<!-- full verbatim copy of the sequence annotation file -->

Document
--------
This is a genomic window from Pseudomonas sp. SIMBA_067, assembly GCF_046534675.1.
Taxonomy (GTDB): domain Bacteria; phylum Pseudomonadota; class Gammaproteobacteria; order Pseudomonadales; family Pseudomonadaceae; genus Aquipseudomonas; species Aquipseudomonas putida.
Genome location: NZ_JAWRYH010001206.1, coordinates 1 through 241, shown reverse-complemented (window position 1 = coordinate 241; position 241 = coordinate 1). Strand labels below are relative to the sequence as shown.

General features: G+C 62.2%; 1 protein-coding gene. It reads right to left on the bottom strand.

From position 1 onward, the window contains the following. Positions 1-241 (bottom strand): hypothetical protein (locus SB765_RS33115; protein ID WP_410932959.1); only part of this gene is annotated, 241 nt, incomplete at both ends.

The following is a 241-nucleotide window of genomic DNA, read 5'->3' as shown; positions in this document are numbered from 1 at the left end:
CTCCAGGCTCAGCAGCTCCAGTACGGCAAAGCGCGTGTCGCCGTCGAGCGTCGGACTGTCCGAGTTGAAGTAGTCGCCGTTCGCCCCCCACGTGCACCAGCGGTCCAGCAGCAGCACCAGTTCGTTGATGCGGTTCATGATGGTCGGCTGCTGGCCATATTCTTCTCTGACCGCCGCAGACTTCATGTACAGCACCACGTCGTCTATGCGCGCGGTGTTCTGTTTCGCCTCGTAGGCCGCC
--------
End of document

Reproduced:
This is a genomic window from Pseudomonas sp. SIMBA_067, assembly GCF_046534675.1.
Taxonomy (GTDB): domain Bacteria; phylum Pseudomonadota; class Gammaproteobacteria; order Pseudomonadales; family Pseudomonadaceae; genus Aquipseudomonas; species Aquipseudomonas putida.
Genome location: NZ_JAWRYH010001206.1, coordinates 1 through 241, shown reverse-complemented (window position 1 = coordinate 241; position 241 = coordinate 1). Strand labels below are relative to the sequence as shown.

General features: G+C 62.2%; 1 protein-coding gene. It reads right to left on the bottom strand.

From position 1 onward, the window contains the following. Positions 1-241 (bottom strand): hypothetical protein (locus SB765_RS33115; protein ID WP_410932959.1); only part of this gene is annotated, 241 nt, incomplete at both ends.

The following is a 241-nucleotide window of genomic DNA, read 5'->3' as shown; positions in this document are numbered from 1 at the left end:
CTCCAGGCTCAGCAGCTCCAGTACGGCAAAGCGCGTGTCGCCGTCGAGCGTCGGACTGTCCGAGTTGAAGTAGTCGCCGTTCGCCCCCCACGTGCACCAGCGGTCCAGCAGCAGCACCAGTTCGTTGATGCGGTTCATGATGGTCGGCTGCTGGCCATATTCTTCTCTGACCGCCGCAGACTTCATGTACAGCACCACGTCGTCTATGCGCGCGGTGTTCTGTTTCGCCTCGTAGGCCGCC